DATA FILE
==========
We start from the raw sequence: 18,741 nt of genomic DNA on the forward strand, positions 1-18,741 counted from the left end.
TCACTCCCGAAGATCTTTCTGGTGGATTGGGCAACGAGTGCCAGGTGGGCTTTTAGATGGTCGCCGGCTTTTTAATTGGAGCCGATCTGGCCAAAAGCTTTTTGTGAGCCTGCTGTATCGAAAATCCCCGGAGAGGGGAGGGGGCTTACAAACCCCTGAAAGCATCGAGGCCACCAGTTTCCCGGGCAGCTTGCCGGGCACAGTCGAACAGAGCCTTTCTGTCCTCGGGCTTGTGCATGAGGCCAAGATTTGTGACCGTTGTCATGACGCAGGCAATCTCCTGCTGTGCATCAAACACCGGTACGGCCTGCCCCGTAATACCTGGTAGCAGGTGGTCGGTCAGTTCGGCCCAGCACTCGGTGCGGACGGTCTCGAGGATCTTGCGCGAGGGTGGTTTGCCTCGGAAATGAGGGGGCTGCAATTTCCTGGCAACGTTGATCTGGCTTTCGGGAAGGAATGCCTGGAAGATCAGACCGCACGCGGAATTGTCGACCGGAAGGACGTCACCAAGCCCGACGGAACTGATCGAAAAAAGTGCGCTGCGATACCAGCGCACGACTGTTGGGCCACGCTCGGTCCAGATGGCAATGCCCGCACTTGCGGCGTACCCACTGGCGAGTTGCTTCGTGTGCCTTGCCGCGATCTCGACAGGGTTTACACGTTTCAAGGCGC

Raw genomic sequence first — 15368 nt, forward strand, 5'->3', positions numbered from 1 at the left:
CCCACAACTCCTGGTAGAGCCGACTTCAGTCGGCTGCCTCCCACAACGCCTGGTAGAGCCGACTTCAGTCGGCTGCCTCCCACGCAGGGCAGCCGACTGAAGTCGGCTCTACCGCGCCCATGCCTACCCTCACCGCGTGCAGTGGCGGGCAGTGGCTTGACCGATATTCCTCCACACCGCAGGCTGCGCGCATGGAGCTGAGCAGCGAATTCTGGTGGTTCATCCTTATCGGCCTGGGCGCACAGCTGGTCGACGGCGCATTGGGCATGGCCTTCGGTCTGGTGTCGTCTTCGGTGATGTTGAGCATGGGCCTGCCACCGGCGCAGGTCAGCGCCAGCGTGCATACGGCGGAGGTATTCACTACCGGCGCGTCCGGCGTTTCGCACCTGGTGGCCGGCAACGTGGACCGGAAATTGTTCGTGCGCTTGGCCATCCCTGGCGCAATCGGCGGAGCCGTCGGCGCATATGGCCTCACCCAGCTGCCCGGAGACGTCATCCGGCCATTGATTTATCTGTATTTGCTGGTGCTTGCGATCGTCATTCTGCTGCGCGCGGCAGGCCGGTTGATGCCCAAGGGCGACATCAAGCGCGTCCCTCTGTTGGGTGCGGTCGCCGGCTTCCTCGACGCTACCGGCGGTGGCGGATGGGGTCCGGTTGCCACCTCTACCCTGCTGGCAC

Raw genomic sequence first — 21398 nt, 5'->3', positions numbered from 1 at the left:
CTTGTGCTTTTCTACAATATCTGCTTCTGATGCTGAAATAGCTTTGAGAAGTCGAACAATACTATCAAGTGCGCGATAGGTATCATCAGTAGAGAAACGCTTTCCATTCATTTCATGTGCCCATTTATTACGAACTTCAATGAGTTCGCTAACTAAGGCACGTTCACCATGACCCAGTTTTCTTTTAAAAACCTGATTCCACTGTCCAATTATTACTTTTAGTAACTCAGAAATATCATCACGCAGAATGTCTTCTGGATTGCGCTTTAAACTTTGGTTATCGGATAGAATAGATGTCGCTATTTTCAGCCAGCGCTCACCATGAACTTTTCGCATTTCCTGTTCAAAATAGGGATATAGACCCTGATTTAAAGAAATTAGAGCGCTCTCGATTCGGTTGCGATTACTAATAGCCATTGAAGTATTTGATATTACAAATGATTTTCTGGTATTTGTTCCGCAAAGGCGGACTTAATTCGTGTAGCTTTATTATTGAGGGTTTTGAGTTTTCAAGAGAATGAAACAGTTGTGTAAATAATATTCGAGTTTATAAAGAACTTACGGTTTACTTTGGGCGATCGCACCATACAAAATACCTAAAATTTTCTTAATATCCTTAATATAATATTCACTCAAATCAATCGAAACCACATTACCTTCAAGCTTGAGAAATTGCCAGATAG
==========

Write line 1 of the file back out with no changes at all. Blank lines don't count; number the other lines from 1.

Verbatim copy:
We start from the raw sequence: 18,741 nt of genomic DNA on the forward strand, positions 1-18,741 counted from the left end.